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The Bridge at the Edge of the World: Capitalism, the Environment, and Crossing from Crisis to Sustainabilityby James Gustave Speth
Synopses & Reviews
How serious are the threats to our environment? Here is one measure of the problem: if we continue to do exactly what we are doing, with no growth in the human population or the world economy, the world in the latter part of this century will be unfit to live in. Of course human activities are not holding at current levelsand#151;they are accelerating, dramaticallyand#151;and so, too, is the pace of climate disruption, biotic impoverishment, and toxification. In this book Gus Speth, author of Red Sky at Morning and a widely respected environmentalist, begins with the observation that the environmental community has grown in strength and sophistication, but the environment has continued to decline, to the point that we are now at the edge of catastrophe.
Speth contends that this situation is a severe indictment of the economic and political system we call modern capitalism. Our vital task is now to change the operating instructions for todayand#8217;s destructive world economy before it is too late. The book is about how to do that.
Living simply isnand#8217;t always simple. When Alan Boye first lived in sustainable housing, he was young, idealistic, and not much susceptible to compromiseand#8212;until rattlesnakes, black widow spiders, and loneliness drove him out of the utilities-free yurt heand#8217;d built in New Mexico. Thirty-five years later, he decided to try again. This time, with an idealism tempered by experience and practical considerations, Boye and his wife constructed an off-the-grid, energy-efficient, straw bale house in Vermont.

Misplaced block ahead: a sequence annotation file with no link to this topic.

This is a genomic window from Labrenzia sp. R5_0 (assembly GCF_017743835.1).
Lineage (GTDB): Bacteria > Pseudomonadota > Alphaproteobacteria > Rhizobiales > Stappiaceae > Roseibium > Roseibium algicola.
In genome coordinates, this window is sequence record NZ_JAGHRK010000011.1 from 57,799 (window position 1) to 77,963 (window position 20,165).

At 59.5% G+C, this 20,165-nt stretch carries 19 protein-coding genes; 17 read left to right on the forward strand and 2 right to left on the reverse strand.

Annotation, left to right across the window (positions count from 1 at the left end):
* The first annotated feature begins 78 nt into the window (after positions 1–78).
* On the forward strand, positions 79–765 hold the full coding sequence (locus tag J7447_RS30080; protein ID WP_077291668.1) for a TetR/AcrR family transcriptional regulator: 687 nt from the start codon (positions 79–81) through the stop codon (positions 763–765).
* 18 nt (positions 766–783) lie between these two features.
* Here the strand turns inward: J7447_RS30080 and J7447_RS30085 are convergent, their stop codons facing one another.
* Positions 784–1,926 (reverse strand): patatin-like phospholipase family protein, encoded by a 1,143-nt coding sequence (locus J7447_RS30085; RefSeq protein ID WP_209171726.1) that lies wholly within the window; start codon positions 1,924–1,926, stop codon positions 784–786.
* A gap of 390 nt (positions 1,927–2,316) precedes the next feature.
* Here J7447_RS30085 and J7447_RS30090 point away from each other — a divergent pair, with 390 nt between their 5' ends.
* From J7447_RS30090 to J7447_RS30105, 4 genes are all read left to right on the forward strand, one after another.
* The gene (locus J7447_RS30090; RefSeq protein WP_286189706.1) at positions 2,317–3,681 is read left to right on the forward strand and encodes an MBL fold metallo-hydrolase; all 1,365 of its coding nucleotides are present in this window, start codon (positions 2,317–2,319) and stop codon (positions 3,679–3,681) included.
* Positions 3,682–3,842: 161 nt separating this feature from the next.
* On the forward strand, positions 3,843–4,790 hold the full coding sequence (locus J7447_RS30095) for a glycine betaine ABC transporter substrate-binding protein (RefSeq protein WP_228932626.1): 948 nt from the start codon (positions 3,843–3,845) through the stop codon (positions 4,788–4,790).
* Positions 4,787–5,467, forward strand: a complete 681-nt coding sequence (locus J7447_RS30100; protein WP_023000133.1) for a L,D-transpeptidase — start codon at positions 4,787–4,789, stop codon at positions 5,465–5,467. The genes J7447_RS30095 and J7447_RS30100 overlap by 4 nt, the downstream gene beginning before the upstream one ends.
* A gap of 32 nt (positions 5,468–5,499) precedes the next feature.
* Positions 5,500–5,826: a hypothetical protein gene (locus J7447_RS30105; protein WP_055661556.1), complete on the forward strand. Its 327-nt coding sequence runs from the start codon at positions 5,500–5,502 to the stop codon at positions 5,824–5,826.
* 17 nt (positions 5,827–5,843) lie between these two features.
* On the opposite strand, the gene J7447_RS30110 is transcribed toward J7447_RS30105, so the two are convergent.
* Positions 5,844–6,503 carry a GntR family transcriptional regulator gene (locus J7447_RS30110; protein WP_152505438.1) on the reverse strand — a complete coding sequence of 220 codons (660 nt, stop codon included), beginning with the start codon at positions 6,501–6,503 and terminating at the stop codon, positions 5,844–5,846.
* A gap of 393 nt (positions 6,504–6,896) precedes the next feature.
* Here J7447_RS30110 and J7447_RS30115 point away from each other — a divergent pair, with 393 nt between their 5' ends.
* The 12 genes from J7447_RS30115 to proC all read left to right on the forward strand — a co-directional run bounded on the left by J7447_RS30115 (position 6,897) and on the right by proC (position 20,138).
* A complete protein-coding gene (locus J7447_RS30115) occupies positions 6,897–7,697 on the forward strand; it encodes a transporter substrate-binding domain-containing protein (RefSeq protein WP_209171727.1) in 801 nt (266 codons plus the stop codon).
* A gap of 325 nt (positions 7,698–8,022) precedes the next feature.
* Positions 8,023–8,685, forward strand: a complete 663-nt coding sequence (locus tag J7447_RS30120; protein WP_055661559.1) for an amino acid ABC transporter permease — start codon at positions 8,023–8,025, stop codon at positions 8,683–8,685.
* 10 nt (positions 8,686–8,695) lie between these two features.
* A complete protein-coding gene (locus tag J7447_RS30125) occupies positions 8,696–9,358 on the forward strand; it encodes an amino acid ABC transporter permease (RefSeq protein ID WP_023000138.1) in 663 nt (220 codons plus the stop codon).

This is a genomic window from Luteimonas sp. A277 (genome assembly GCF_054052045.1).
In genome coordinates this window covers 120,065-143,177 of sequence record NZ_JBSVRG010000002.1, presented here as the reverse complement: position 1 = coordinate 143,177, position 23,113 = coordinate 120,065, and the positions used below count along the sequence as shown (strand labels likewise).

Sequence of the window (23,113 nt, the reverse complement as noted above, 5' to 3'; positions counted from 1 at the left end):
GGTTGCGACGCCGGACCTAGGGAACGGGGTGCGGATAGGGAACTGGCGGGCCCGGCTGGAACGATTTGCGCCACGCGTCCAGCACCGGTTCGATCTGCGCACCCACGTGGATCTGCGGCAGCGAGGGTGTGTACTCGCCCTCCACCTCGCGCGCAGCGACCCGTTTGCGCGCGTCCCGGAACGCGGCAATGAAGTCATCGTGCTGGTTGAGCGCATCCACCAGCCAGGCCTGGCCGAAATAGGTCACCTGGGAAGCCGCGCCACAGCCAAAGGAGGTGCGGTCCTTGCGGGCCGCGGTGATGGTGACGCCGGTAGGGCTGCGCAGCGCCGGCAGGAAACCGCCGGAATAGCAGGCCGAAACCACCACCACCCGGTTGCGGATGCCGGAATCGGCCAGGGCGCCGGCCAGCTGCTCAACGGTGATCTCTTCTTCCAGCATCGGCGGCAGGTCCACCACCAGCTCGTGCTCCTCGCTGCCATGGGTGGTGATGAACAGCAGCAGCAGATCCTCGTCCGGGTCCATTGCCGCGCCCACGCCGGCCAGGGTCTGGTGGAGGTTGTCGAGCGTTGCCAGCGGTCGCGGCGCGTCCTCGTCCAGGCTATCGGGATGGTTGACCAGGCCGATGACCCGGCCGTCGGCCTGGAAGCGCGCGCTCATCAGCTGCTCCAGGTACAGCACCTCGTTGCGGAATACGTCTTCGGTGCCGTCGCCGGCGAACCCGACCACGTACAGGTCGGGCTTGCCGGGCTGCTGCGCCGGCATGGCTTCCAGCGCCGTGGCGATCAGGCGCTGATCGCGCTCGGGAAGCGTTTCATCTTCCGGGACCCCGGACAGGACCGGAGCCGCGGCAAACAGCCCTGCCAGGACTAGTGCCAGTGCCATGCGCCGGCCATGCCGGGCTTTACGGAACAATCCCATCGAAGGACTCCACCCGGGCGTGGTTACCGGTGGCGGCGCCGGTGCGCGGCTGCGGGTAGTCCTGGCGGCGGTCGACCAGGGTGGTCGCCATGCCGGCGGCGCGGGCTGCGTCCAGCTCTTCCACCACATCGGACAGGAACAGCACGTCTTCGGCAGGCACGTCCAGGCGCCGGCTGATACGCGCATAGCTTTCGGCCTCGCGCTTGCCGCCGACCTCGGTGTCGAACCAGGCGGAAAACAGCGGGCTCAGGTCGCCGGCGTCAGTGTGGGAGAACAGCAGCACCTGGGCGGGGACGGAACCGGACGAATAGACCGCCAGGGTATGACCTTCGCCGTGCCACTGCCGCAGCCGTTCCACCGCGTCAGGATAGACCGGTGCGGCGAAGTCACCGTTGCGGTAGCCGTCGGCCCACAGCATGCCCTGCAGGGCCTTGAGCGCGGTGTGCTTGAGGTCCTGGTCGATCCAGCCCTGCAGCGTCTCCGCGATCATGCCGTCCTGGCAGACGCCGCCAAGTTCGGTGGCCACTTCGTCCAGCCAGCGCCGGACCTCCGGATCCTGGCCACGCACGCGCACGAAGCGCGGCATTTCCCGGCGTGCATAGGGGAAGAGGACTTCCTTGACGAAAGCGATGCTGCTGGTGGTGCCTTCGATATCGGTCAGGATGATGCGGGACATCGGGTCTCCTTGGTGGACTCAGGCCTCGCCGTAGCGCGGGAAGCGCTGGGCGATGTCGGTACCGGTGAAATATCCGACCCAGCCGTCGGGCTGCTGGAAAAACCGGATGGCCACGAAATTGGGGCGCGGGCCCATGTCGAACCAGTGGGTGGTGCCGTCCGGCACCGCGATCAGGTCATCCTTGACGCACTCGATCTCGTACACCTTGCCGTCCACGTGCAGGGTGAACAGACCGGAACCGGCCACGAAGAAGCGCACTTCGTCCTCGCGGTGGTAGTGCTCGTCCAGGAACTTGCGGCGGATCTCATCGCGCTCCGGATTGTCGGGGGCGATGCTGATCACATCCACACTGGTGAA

Sustainable Compromises chronicles these two remarkable attempts to live simply in two disparate American eras. Writing with hard-won authority and humor, Boye takes up the and#8220;how-toand#8221; practicalities of and#8220;building green,and#8221; from finances to nuts and bolts to strains on friends and family. With Walden as a historical and philosophical touchstone and his own experience as a practical guide, he also explores the ethical and environmental concerns that have framed such undertakings from Thoreauand#8217;s day to our own. A firsthand account of the pleasures and pitfalls of living simply, his book is a deeply informed and engaging reflection on what sustainability really meansand#8212;in personal, communal, ethical, and environmental terms.
About the Author
James Gustave Speth, a distinguished leader and founder of environmental institutions over the past four decades, is dean of the School of Forestry and Environmental Studies at Yale University. He was awarded Japanand#8217;s Blue Planet Prize for and#147;a lifetime of creative and visionary leadership in the search for science-based solutions to global environmental problems.and#8221; He lives in New Haven, CT.
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